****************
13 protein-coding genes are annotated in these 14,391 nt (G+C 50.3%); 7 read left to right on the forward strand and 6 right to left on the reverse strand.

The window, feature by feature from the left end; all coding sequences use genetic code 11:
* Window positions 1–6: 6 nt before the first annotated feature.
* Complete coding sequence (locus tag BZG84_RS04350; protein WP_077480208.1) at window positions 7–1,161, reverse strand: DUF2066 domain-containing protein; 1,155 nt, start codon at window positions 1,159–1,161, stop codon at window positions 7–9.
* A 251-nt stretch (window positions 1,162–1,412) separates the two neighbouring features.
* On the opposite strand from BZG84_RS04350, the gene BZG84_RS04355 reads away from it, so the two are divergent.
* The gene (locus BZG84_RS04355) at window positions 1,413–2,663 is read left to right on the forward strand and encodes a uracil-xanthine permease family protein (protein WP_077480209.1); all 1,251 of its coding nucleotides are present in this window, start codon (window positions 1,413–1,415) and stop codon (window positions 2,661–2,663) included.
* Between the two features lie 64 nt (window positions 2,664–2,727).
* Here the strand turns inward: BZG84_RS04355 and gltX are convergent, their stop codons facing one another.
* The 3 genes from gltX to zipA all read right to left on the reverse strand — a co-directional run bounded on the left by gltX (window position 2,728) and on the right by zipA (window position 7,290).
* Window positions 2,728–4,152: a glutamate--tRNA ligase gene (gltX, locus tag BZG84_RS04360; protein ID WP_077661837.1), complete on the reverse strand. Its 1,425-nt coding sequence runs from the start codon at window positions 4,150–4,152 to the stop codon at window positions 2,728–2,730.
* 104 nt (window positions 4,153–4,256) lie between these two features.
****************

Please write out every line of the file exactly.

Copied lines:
13 protein-coding genes are annotated in these 14,391 nt (G+C 50.3%); 7 read left to right on the forward strand and 6 right to left on the reverse strand.

The window, feature by feature from the left end; all coding sequences use genetic code 11:
* Window positions 1–6: 6 nt before the first annotated feature.
* Complete coding sequence (locus tag BZG84_RS04350; protein WP_077480208.1) at window positions 7–1,161, reverse strand: DUF2066 domain-containing protein; 1,155 nt, start codon at window positions 1,159–1,161, stop codon at window positions 7–9.
* A 251-nt stretch (window positions 1,162–1,412) separates the two neighbouring features.
* On the opposite strand from BZG84_RS04350, the gene BZG84_RS04355 reads away from it, so the two are divergent.
* The gene (locus BZG84_RS04355) at window positions 1,413–2,663 is read left to right on the forward strand and encodes a uracil-xanthine permease family protein (protein WP_077480209.1); all 1,251 of its coding nucleotides are present in this window, start codon (window positions 1,413–1,415) and stop codon (window positions 2,661–2,663) included.
* Between the two features lie 64 nt (window positions 2,664–2,727).
* Here the strand turns inward: BZG84_RS04355 and gltX are convergent, their stop codons facing one another.
* The 3 genes from gltX to zipA all read right to left on the reverse strand — a co-directional run bounded on the left by gltX (window position 2,728) and on the right by zipA (window position 7,290).
* Window positions 2,728–4,152: a glutamate--tRNA ligase gene (gltX, locus tag BZG84_RS04360; protein ID WP_077661837.1), complete on the reverse strand. Its 1,425-nt coding sequence runs from the start codon at window positions 4,150–4,152 to the stop codon at window positions 2,728–2,730.
* 104 nt (window positions 4,153–4,256) lie between these two features.